The number of major London businesses considering a move into flexible workspace has increased by nearly a third in the past year amid Brexit uncertainty
New research from Officio shows companies seeking flexible accommodation in central London increased by 31% during the year to April 2019 as larger firms sought to streamline operations and make themselves more nimble.
Demand for flexible workspace, office deals made on short term agreements often bundled with services such as telecoms, are seen as an indicator of the future health of the economy as they appeal to start-ups, fast growth companies and to larger firms who wish to make themselves more responsive to a fast-changing market.
Take up of flexible workspace increased by 62% in Canary Wharf, as business leaders wait for politicians to sort out the uncertain economic situation.
Meanwhile demand rose sharply in the Square Mile, increasing by 64% over the previous twelve months.
But the number actually taking flexible workspace deals in The City fell by almost one fifth (18%), perhaps reflecting a 9% increase in average monthly price per desk from £645 to £705 a month.
London’s West End is also proving increasingly popular, with 35% more flexible workspace deals agreed despite the average desk rate per month rising 16% from £700 to £814, leading to a 49% increase on the average contract value.
Across central London, the average contract value increased by 8% as businesses sought flexibility during the past year of uncertainty.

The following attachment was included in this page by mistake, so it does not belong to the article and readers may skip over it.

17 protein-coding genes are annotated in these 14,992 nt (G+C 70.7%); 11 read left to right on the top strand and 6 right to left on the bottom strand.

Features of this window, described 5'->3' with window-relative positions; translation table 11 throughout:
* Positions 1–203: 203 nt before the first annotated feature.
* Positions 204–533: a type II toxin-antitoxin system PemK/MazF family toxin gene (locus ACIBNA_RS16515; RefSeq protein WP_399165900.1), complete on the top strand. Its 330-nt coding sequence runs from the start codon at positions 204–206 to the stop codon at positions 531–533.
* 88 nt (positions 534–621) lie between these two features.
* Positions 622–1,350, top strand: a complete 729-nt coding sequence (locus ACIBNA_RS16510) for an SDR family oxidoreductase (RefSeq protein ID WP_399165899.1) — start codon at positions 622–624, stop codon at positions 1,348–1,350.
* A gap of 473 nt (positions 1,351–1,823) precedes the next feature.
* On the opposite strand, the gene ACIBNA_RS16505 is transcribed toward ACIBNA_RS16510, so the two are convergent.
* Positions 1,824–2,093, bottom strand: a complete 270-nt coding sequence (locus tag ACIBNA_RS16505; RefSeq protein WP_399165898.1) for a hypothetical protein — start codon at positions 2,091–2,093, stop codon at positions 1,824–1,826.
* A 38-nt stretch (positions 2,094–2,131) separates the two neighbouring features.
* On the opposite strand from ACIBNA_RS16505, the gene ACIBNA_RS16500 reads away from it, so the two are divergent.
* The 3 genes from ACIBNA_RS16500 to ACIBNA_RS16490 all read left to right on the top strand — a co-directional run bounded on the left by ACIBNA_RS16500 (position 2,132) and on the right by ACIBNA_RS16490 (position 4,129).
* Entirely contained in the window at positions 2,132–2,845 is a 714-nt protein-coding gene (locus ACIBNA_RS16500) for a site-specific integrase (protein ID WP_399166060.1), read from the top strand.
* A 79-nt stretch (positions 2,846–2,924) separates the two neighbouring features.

Across the country the average number of desks per office rose from 5.4 to 6 as larger companies chose flexible workspace to allow themselves more room to manoeuvre amid Brexit uncertainty.
While the number of flexible workspace deals was down on the previous year the average deal value and contract length were both up nationally, by 22% and 4% respectively.
Despite six per cent fewer offices in Manchester being taken, these deals proved to be the most lucrative as average contract value rose by a whopping 282%.
Bristol’s business hub is also proving popular, with Officio’s regional enquiries up 54% and actual take up at 21%. But businesses are choosing not to move in Liverpool, as 50% fewer workspaces were taken up compared to the previous year.
Officio CEO Chris Meredith said, “Our latest figures reveal a fascinating picture of how businesses across the UK are responding to Brexit uncertainty.
“It seems many larger companies are considering a move out of traditional leasehold office space and into flexible workspace.
“This could be because they don’t want to commit to long term leases in the current climate of Brexit uncertainty and understand that by moving into flexible workspace they can make their operations more nimble and able to respond to changing market conditions more quickly.
“While the number of deals done has fallen slightly the value of the deals and the contract length both increased which also indicates that larger firms are taking up flexible workspace.
“With Brexit remaining unresolved and business uncertainty increasing we expect to see the trend towards flexible workspace increase further this year.”